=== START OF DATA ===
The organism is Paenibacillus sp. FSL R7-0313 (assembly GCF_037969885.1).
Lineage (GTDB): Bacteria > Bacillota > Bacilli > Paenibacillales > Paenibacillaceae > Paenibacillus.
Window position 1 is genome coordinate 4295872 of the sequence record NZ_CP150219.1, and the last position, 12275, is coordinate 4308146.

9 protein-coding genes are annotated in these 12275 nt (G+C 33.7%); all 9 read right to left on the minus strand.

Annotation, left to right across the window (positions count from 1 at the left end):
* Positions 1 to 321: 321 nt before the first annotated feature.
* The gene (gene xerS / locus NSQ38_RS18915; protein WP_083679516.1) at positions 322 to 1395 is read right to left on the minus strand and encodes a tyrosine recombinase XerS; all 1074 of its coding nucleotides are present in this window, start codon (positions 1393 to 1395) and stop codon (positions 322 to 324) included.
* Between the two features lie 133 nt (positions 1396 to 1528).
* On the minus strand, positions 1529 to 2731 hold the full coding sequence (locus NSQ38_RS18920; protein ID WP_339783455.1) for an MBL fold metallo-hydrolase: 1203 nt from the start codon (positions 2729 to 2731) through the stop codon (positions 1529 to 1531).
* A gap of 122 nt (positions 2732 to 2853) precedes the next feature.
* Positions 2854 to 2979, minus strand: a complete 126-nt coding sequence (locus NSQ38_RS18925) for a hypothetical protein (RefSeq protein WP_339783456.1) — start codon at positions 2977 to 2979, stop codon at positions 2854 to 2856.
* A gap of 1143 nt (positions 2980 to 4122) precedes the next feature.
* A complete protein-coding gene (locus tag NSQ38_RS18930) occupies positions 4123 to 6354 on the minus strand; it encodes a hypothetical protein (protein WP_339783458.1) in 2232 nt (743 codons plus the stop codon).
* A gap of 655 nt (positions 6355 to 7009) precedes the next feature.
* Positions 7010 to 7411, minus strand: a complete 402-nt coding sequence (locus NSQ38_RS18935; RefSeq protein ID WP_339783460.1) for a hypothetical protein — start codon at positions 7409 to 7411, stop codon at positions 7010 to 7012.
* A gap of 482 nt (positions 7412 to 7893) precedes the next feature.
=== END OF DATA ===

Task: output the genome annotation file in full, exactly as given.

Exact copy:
The organism is Paenibacillus sp. FSL R7-0313 (assembly GCF_037969885.1).
Lineage (GTDB): Bacteria > Bacillota > Bacilli > Paenibacillales > Paenibacillaceae > Paenibacillus.
Window position 1 is genome coordinate 4295872 of the sequence record NZ_CP150219.1, and the last position, 12275, is coordinate 4308146.

9 protein-coding genes are annotated in these 12275 nt (G+C 33.7%); all 9 read right to left on the minus strand.

Annotation, left to right across the window (positions count from 1 at the left end):
* Positions 1 to 321: 321 nt before the first annotated feature.
* The gene (gene xerS / locus NSQ38_RS18915; protein WP_083679516.1) at positions 322 to 1395 is read right to left on the minus strand and encodes a tyrosine recombinase XerS; all 1074 of its coding nucleotides are present in this window, start codon (positions 1393 to 1395) and stop codon (positions 322 to 324) included.
* Between the two features lie 133 nt (positions 1396 to 1528).
* On the minus strand, positions 1529 to 2731 hold the full coding sequence (locus NSQ38_RS18920; protein ID WP_339783455.1) for an MBL fold metallo-hydrolase: 1203 nt from the start codon (positions 2729 to 2731) through the stop codon (positions 1529 to 1531).
* A gap of 122 nt (positions 2732 to 2853) precedes the next feature.
* Positions 2854 to 2979, minus strand: a complete 126-nt coding sequence (locus NSQ38_RS18925) for a hypothetical protein (RefSeq protein WP_339783456.1) — start codon at positions 2977 to 2979, stop codon at positions 2854 to 2856.
* A gap of 1143 nt (positions 2980 to 4122) precedes the next feature.
* A complete protein-coding gene (locus tag NSQ38_RS18930) occupies positions 4123 to 6354 on the minus strand; it encodes a hypothetical protein (protein WP_339783458.1) in 2232 nt (743 codons plus the stop codon).
* A gap of 655 nt (positions 6355 to 7009) precedes the next feature.
* Positions 7010 to 7411, minus strand: a complete 402-nt coding sequence (locus NSQ38_RS18935; RefSeq protein ID WP_339783460.1) for a hypothetical protein — start codon at positions 7409 to 7411, stop codon at positions 7010 to 7012.
* A gap of 482 nt (positions 7412 to 7893) precedes the next feature.